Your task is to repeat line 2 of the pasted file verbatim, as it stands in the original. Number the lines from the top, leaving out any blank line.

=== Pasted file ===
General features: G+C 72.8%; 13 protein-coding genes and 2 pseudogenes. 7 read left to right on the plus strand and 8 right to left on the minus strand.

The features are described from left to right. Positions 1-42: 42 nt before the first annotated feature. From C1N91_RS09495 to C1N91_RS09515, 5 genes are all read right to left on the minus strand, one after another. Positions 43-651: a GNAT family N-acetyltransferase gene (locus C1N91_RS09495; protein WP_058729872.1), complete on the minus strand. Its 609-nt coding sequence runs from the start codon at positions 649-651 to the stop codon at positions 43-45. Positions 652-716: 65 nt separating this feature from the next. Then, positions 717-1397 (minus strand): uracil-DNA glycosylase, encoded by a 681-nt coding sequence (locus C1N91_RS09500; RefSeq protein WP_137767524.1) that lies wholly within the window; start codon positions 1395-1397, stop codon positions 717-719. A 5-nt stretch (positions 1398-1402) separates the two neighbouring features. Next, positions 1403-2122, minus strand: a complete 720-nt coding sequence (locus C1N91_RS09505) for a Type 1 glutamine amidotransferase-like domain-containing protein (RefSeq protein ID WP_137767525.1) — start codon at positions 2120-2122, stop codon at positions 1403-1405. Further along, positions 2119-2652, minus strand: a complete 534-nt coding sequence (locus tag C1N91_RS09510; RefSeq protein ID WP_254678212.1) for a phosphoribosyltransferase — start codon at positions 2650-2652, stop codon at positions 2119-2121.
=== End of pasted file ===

The features are described from left to right. Positions 1-42: 42 nt before the first annotated feature. From C1N91_RS09495 to C1N91_RS09515, 5 genes are all read right to left on the minus strand, one after another. Positions 43-651: a GNAT family N-acetyltransferase gene (locus C1N91_RS09495; protein WP_058729872.1), complete on the minus strand. Its 609-nt coding sequence runs from the start codon at positions 649-651 to the stop codon at positions 43-45. Positions 652-716: 65 nt separating this feature from the next. Then, positions 717-1397 (minus strand): uracil-DNA glycosylase, encoded by a 681-nt coding sequence (locus C1N91_RS09500; RefSeq protein WP_137767524.1) that lies wholly within the window; start codon positions 1395-1397, stop codon positions 717-719. A 5-nt stretch (positions 1398-1402) separates the two neighbouring features. Next, positions 1403-2122, minus strand: a complete 720-nt coding sequence (locus C1N91_RS09505) for a Type 1 glutamine amidotransferase-like domain-containing protein (RefSeq protein ID WP_137767525.1) — start codon at positions 2120-2122, stop codon at positions 1403-1405. Further along, positions 2119-2652, minus strand: a complete 534-nt coding sequence (locus tag C1N91_RS09510; RefSeq protein ID WP_254678212.1) for a phosphoribosyltransferase — start codon at positions 2650-2652, stop codon at positions 2119-2121.